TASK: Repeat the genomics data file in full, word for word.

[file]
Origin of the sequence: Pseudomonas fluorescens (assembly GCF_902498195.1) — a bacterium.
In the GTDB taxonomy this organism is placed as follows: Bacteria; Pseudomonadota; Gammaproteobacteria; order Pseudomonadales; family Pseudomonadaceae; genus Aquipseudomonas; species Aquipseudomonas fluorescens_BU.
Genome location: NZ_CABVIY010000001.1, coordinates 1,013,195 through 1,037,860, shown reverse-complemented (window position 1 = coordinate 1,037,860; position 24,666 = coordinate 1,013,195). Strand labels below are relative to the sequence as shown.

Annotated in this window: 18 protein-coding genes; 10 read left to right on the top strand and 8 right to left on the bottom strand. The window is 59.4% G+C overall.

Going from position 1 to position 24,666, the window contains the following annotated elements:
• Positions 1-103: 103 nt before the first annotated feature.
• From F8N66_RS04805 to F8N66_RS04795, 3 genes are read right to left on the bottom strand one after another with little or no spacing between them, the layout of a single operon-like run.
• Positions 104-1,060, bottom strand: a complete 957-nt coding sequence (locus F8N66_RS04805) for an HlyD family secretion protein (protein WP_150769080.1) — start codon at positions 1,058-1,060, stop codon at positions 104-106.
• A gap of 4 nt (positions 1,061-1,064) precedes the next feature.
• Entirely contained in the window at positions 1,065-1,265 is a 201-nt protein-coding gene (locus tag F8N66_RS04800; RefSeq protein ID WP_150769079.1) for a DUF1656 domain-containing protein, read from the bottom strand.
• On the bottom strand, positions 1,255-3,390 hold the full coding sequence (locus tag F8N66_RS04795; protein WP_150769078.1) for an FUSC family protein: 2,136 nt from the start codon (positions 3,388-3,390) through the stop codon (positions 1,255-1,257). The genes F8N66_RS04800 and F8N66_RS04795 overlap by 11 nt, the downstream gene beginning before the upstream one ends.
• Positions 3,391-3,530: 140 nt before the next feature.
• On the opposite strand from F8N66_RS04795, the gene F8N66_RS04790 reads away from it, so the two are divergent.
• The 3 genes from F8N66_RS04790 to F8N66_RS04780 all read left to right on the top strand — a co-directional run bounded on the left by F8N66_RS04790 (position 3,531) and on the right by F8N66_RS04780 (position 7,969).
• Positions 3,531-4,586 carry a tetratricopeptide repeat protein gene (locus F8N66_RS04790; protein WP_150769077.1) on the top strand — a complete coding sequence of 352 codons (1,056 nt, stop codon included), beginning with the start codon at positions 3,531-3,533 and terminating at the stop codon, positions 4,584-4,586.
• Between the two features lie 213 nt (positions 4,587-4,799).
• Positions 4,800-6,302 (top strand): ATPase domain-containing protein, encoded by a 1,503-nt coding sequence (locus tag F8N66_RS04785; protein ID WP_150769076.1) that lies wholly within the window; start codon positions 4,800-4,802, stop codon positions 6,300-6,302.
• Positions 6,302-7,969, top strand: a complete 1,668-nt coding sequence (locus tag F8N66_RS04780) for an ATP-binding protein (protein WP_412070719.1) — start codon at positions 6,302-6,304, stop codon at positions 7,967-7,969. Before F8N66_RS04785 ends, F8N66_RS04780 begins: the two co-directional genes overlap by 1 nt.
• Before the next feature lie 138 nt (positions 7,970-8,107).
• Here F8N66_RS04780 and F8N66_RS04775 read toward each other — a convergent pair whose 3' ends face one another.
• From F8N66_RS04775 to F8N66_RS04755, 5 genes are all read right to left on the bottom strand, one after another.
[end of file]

Origin of the sequence: Pseudomonas fluorescens (assembly GCF_902498195.1) — a bacterium.
In the GTDB taxonomy this organism is placed as follows: Bacteria; Pseudomonadota; Gammaproteobacteria; order Pseudomonadales; family Pseudomonadaceae; genus Aquipseudomonas; species Aquipseudomonas fluorescens_BU.
Genome location: NZ_CABVIY010000001.1, coordinates 1,013,195 through 1,037,860, shown reverse-complemented (window position 1 = coordinate 1,037,860; position 24,666 = coordinate 1,013,195). Strand labels below are relative to the sequence as shown.

Annotated in this window: 18 protein-coding genes; 10 read left to right on the top strand and 8 right to left on the bottom strand. The window is 59.4% G+C overall.

Going from position 1 to position 24,666, the window contains the following annotated elements:
• Positions 1-103: 103 nt before the first annotated feature.
• From F8N66_RS04805 to F8N66_RS04795, 3 genes are read right to left on the bottom strand one after another with little or no spacing between them, the layout of a single operon-like run.
• Positions 104-1,060, bottom strand: a complete 957-nt coding sequence (locus F8N66_RS04805) for an HlyD family secretion protein (protein WP_150769080.1) — start codon at positions 1,058-1,060, stop codon at positions 104-106.
• A gap of 4 nt (positions 1,061-1,064) precedes the next feature.
• Entirely contained in the window at positions 1,065-1,265 is a 201-nt protein-coding gene (locus tag F8N66_RS04800; RefSeq protein ID WP_150769079.1) for a DUF1656 domain-containing protein, read from the bottom strand.
• On the bottom strand, positions 1,255-3,390 hold the full coding sequence (locus tag F8N66_RS04795; protein WP_150769078.1) for an FUSC family protein: 2,136 nt from the start codon (positions 3,388-3,390) through the stop codon (positions 1,255-1,257). The genes F8N66_RS04800 and F8N66_RS04795 overlap by 11 nt, the downstream gene beginning before the upstream one ends.
• Positions 3,391-3,530: 140 nt before the next feature.
• On the opposite strand from F8N66_RS04795, the gene F8N66_RS04790 reads away from it, so the two are divergent.
• The 3 genes from F8N66_RS04790 to F8N66_RS04780 all read left to right on the top strand — a co-directional run bounded on the left by F8N66_RS04790 (position 3,531) and on the right by F8N66_RS04780 (position 7,969).
• Positions 3,531-4,586 carry a tetratricopeptide repeat protein gene (locus F8N66_RS04790; protein WP_150769077.1) on the top strand — a complete coding sequence of 352 codons (1,056 nt, stop codon included), beginning with the start codon at positions 3,531-3,533 and terminating at the stop codon, positions 4,584-4,586.
• Between the two features lie 213 nt (positions 4,587-4,799).
• Positions 4,800-6,302 (top strand): ATPase domain-containing protein, encoded by a 1,503-nt coding sequence (locus tag F8N66_RS04785; protein ID WP_150769076.1) that lies wholly within the window; start codon positions 4,800-4,802, stop codon positions 6,300-6,302.
• Positions 6,302-7,969, top strand: a complete 1,668-nt coding sequence (locus tag F8N66_RS04780) for an ATP-binding protein (protein WP_412070719.1) — start codon at positions 6,302-6,304, stop codon at positions 7,967-7,969. Before F8N66_RS04785 ends, F8N66_RS04780 begins: the two co-directional genes overlap by 1 nt.
• Before the next feature lie 138 nt (positions 7,970-8,107).
• Here F8N66_RS04780 and F8N66_RS04775 read toward each other — a convergent pair whose 3' ends face one another.
• From F8N66_RS04775 to F8N66_RS04755, 5 genes are all read right to left on the bottom strand, one after another.